In January, House GOP leadership authorized $3 million to defend the Defense of Marriage Act, a federal law which defines marriage as between a man and woman.
John Feehery, a Republican Strategist and former House leadership aide, said of House Speaker John Boehner’s anti-marriage equality stance, “I doubt very seriously he is going to change his position.”
The division between Republicans who support marriage equality and the traditional party platform, which officially denounces same-sex marriage, may lead to an internal gridlock among party members.
However, experts believe that marriage equality is an impending reality, and even add that GOP members should embrace it as a conservative notion for the sake of the party’s own survival.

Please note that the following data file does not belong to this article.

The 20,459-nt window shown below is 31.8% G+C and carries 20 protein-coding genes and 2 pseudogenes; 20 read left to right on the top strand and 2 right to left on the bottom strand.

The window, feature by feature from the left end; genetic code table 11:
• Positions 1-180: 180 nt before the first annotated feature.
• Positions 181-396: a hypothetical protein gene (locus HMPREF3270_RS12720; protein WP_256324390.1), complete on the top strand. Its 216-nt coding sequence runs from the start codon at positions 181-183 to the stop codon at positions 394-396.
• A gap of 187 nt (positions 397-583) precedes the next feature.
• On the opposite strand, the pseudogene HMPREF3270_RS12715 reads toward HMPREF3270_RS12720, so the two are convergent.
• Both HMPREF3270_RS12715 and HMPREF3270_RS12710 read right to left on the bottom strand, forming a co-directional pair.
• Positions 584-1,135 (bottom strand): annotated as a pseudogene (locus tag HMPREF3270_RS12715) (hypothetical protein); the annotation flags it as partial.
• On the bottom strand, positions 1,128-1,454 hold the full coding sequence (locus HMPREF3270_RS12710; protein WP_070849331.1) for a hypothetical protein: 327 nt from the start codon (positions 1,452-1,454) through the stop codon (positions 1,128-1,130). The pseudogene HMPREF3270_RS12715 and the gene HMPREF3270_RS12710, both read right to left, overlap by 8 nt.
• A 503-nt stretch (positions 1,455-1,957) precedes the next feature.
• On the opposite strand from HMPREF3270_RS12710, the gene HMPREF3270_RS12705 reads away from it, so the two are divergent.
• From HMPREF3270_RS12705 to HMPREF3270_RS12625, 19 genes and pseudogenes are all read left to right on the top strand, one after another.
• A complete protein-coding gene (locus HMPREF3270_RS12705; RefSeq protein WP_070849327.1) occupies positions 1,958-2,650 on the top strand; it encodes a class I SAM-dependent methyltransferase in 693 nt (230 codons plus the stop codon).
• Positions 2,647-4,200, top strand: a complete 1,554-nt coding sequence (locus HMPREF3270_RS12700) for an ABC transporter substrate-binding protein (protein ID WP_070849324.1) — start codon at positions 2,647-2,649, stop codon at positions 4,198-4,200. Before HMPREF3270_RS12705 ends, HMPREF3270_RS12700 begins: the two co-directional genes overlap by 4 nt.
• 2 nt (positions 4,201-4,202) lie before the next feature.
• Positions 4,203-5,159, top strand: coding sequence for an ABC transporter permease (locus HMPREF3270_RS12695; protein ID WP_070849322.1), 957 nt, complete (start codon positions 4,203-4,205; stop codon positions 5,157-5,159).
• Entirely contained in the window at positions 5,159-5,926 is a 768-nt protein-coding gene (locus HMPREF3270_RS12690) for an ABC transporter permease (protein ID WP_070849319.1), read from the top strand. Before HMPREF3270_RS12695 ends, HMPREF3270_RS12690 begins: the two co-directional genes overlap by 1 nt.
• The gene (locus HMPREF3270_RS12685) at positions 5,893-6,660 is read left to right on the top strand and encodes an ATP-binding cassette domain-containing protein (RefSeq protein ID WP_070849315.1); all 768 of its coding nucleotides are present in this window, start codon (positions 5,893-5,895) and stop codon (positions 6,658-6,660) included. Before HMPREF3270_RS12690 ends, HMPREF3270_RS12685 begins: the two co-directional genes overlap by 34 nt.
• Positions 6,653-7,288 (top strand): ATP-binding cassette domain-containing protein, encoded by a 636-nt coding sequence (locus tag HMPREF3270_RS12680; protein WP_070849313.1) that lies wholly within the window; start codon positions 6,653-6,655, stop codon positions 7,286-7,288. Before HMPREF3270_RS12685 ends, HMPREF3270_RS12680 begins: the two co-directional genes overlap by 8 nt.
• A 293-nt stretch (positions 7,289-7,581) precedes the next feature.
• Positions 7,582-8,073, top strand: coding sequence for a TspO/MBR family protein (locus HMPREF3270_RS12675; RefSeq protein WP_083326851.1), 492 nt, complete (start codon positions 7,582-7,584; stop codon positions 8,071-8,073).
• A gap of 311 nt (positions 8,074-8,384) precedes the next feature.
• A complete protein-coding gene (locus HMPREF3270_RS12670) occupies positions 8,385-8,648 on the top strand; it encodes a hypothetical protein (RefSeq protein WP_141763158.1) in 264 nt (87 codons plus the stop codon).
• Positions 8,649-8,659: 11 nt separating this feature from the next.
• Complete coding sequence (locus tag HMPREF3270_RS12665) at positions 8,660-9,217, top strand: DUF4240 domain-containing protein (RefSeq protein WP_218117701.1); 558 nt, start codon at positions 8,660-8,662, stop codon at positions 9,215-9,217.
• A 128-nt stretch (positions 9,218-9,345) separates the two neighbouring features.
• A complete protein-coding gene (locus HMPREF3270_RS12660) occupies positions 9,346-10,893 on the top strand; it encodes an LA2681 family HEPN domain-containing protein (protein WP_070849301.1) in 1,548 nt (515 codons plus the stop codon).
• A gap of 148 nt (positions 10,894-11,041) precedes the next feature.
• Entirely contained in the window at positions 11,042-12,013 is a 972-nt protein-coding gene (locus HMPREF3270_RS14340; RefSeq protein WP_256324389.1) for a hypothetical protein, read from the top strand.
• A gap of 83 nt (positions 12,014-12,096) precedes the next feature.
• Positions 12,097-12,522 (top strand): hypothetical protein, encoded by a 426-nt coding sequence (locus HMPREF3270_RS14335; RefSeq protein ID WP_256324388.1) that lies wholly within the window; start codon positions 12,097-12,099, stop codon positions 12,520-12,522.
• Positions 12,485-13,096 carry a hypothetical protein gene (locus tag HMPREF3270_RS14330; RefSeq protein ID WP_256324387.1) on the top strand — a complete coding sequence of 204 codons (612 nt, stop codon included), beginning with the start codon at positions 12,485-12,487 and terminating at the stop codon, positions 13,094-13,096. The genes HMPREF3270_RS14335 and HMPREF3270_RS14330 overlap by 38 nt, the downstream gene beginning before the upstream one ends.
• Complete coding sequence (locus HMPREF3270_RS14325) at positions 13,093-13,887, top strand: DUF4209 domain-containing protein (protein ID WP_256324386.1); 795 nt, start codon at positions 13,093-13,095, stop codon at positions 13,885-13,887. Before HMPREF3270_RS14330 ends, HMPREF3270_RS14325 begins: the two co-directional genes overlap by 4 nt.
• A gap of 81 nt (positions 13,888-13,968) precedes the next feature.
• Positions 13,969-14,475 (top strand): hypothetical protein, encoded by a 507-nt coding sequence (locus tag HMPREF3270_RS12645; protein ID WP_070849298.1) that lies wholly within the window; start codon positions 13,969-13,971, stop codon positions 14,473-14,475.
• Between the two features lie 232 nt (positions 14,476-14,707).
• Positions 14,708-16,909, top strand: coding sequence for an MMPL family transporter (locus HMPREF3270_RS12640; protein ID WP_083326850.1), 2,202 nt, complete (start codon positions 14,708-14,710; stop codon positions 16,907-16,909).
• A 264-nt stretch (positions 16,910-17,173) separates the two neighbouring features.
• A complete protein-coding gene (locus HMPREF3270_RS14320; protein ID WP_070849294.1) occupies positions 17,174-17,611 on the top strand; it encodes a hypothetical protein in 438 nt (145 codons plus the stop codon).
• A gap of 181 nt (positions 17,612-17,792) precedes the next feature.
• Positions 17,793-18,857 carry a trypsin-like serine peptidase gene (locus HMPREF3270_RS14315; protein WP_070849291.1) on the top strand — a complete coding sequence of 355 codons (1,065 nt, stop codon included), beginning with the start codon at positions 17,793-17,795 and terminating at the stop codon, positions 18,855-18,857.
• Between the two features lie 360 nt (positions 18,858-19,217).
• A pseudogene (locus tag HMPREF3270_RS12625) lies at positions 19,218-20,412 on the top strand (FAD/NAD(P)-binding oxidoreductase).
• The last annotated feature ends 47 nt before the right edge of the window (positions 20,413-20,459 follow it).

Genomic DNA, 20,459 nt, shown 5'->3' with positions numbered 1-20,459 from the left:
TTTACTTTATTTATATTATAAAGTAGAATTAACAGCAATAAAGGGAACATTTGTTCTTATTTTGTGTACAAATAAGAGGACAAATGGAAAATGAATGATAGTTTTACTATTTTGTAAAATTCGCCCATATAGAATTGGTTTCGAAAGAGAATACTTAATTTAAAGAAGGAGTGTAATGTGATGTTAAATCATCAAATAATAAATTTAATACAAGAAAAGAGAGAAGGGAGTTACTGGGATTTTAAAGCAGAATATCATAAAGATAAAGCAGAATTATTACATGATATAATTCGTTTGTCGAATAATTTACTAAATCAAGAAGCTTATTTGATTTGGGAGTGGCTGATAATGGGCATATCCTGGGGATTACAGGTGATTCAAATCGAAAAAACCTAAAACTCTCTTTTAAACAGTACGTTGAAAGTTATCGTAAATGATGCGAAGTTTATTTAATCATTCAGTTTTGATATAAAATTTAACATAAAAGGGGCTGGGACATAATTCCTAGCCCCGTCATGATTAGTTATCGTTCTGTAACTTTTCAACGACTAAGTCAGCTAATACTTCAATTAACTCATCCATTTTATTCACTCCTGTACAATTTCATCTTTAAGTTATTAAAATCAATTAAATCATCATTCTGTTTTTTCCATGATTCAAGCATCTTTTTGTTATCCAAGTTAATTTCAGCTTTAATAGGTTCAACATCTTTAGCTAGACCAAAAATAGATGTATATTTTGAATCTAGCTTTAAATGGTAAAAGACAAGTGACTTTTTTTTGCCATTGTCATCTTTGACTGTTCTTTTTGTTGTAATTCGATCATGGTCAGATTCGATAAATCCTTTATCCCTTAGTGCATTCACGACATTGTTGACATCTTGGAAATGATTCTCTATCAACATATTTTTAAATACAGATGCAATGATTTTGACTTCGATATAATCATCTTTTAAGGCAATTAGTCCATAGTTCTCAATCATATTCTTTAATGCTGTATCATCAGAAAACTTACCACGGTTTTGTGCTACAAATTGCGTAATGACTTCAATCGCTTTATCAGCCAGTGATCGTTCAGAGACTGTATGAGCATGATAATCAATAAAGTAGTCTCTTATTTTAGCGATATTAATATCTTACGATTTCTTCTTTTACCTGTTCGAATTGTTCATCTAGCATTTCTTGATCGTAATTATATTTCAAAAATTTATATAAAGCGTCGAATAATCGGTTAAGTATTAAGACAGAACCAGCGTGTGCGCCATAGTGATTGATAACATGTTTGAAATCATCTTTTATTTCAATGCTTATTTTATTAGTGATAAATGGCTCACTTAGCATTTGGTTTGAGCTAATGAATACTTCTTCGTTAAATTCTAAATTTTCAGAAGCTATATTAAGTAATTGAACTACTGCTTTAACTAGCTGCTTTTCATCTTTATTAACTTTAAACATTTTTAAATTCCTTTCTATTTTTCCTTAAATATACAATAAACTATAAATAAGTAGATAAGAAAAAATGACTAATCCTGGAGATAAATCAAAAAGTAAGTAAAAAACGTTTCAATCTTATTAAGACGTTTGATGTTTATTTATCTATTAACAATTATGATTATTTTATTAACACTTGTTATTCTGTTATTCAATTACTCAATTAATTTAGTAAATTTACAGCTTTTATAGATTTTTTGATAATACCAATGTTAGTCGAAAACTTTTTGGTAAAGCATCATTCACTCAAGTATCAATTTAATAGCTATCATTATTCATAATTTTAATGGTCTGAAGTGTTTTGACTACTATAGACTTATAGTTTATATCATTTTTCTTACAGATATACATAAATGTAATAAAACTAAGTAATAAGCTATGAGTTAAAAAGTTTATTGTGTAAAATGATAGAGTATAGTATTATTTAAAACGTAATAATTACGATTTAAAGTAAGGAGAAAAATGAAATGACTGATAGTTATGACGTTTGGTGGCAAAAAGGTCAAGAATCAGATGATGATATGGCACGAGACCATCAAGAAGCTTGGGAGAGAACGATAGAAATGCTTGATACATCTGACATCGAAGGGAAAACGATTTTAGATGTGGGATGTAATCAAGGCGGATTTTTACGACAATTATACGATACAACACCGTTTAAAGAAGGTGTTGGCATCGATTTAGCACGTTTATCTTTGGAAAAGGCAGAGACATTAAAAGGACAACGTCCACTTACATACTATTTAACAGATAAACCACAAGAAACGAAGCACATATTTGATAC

Huntsman communicated this message in his op-ed, pointing out that changing demographics in America means that Republicans can no longer afford to isolate minority groups with non-inclusive political stances.
“Republicans in the last election did more poorly among Latinos than they have in the past,” said Schickler in concurrance. “They already lost the African-American vote a long time ago. Gays and lesbians are another block of voters and Republicans are asking themselves, do we want to write them off?
“This is where the future is heading. Even if right now you can still win an election with an anti-same-sex marriage stance, over time there are going to be fewer and fewer places where this is an appealing position.”